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Title: Radiological, clinical and laboratory based studies in the pathogenesis of desmoid tumours in familial adenomatous polyposis
Author: Bhandari, Santosh
Awarding Body: Imperial College London
Current Institution: Imperial College London
Date of Award: 2013
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Around 10% of desmoid tumours (DT) in familial adenomatous polyposis (FAP) patients grow relentlessly, causing major morbidity and mortality. Radiological, clinical or cellular predictors of aggressive DT are yet to be identified. The work described in this dissertation aimed to identify such predictors by radiological studies, and to develop management guidelines and identify possible targets for therapy. Nine FAP patients with DT underwent 64 multi detector computed tomography (64-MDCT), 1.5 Telsa magnetic resonance imaging (1.5T MRI), Diffusion Tensor Imaging (DTI), Dynamic Contrast Enhanced MRI (DCE-MRI) and Fluorine-18 Flurodeoxyglucose Positron Emission Tomography (18F-FDG PET CT). Direct comparision between 1.5T MRI and 64-MDCT found that MRI was at least equivalent to MDCT in the assessment of DT. DTI was feasible and detected an anisotropic diffusion, which was less directional than in muscle. Metabolic (FDG PET) and vascular imaging (DCE-MRI) of DT demonstrated a spectrum of findings and found that DT were generally hypovascular and poorly glucose avid. A review of nine FAP patients with intra-abdominal desmoid (IAD) and air-fluid level (AFL) on cross sectional imaging found that either a direct communication or translocation of microorganism from bowel led to the development of AFL. Some of these patients could be treated successfully with antibiotics and/or a percutaneous drain; however, the majority ultimately required complex surgery. Full sequence APC mutation analysis performed in three primary DT cell lines detected ‘second hit’ somatic mutation in only one, confirming the establishment of a true DT cell line. A study of choline metabolism using choline kinase alpha (CHKA) as a marker for activation, however, failed to demonstrate up regulation of choline metabolism in desmoid tumour cells. Studies of the Wnt signalling pathways confirmed the activation of canonical Wnt signalling in DT. Interestingly Wnt11, a non-canonical Wnt, was also up regulated in DT.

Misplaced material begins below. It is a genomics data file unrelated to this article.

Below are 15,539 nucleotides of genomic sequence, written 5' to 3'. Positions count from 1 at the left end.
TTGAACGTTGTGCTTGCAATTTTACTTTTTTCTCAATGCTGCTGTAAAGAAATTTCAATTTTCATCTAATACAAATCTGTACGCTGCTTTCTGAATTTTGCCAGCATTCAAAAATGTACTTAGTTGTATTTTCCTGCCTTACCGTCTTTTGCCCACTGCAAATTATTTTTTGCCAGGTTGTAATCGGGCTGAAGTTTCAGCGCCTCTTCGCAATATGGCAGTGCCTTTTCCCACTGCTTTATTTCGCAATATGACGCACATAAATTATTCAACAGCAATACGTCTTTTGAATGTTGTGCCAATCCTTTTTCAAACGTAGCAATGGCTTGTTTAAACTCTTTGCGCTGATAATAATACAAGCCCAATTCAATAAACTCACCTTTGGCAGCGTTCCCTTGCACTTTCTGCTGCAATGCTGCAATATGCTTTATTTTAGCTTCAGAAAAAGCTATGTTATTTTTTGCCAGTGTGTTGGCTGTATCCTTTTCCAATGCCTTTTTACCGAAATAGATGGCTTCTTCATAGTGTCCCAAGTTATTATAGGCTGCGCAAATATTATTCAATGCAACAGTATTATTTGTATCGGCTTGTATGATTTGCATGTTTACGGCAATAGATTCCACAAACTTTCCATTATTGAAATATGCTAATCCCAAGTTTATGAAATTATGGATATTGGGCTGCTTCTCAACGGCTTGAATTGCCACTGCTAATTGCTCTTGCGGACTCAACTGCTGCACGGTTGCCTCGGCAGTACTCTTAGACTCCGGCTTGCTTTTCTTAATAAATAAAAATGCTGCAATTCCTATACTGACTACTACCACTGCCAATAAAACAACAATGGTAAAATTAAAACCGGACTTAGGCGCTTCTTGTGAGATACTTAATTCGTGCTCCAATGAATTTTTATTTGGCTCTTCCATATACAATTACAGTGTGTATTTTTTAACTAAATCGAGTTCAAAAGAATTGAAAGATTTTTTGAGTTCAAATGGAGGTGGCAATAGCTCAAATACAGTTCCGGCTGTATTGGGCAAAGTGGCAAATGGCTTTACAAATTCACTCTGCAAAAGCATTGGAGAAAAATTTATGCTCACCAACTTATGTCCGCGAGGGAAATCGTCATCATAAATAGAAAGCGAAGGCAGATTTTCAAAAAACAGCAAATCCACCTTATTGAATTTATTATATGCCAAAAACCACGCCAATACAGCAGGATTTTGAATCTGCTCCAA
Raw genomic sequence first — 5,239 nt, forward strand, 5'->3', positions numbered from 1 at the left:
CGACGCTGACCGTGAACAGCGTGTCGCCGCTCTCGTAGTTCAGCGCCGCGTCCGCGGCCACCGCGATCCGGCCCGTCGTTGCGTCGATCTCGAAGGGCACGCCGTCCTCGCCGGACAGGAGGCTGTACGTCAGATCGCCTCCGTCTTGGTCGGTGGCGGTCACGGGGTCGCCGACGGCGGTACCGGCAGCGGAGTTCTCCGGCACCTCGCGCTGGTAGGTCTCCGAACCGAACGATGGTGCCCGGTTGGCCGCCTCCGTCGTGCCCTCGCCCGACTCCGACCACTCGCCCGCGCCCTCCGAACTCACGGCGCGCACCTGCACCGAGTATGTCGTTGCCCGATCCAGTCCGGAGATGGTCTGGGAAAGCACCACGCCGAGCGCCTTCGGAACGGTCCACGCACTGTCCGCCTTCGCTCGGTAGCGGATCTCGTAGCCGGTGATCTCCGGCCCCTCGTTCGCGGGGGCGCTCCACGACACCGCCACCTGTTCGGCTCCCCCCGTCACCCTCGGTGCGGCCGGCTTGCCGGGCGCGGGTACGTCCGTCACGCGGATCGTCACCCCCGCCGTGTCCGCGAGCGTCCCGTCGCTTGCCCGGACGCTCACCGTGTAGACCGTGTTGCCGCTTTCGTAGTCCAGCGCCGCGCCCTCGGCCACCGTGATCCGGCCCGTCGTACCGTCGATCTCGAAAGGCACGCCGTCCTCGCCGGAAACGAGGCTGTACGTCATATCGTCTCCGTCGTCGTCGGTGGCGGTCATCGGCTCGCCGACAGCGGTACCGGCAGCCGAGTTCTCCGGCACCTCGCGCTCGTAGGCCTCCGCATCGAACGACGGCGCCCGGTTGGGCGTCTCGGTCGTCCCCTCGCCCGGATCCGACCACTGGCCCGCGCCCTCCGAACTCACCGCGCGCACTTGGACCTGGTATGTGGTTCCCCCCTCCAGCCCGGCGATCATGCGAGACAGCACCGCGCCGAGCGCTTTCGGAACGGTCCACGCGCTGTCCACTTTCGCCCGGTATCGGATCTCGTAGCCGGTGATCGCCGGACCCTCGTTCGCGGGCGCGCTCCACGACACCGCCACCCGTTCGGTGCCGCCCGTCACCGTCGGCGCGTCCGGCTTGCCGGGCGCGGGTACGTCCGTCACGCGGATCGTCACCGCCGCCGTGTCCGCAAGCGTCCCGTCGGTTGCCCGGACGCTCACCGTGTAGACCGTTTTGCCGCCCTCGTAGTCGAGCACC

Supervisor: Clark, Sue ; Phillips, Robin Sponsor: Not available
Qualification Name: Thesis (M.D.) Qualification Level: Doctoral